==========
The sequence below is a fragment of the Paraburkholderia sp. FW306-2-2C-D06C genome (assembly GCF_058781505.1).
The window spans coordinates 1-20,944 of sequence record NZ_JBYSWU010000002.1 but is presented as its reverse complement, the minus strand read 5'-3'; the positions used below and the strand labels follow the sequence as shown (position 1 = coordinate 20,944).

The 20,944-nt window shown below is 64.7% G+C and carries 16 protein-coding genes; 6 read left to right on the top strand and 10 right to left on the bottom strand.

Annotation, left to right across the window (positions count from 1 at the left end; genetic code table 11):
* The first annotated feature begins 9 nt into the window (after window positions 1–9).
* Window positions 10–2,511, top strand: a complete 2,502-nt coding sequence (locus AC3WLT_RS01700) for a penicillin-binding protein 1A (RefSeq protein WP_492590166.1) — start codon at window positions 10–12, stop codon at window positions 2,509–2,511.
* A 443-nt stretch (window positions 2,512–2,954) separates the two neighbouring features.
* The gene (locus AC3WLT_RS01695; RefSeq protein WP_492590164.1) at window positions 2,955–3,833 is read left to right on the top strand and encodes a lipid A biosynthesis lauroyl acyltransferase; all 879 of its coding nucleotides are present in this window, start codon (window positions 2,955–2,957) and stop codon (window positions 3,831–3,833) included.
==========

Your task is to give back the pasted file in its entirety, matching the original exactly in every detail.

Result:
The sequence below is a fragment of the Paraburkholderia sp. FW306-2-2C-D06C genome (assembly GCF_058781505.1).
The window spans coordinates 1-20,944 of sequence record NZ_JBYSWU010000002.1 but is presented as its reverse complement, the minus strand read 5'-3'; the positions used below and the strand labels follow the sequence as shown (position 1 = coordinate 20,944).

The 20,944-nt window shown below is 64.7% G+C and carries 16 protein-coding genes; 6 read left to right on the top strand and 10 right to left on the bottom strand.

Annotation, left to right across the window (positions count from 1 at the left end; genetic code table 11):
* The first annotated feature begins 9 nt into the window (after window positions 1–9).
* Window positions 10–2,511, top strand: a complete 2,502-nt coding sequence (locus AC3WLT_RS01700) for a penicillin-binding protein 1A (RefSeq protein WP_492590166.1) — start codon at window positions 10–12, stop codon at window positions 2,509–2,511.
* A 443-nt stretch (window positions 2,512–2,954) separates the two neighbouring features.
* The gene (locus AC3WLT_RS01695; RefSeq protein WP_492590164.1) at window positions 2,955–3,833 is read left to right on the top strand and encodes a lipid A biosynthesis lauroyl acyltransferase; all 879 of its coding nucleotides are present in this window, start codon (window positions 2,955–2,957) and stop codon (window positions 3,831–3,833) included.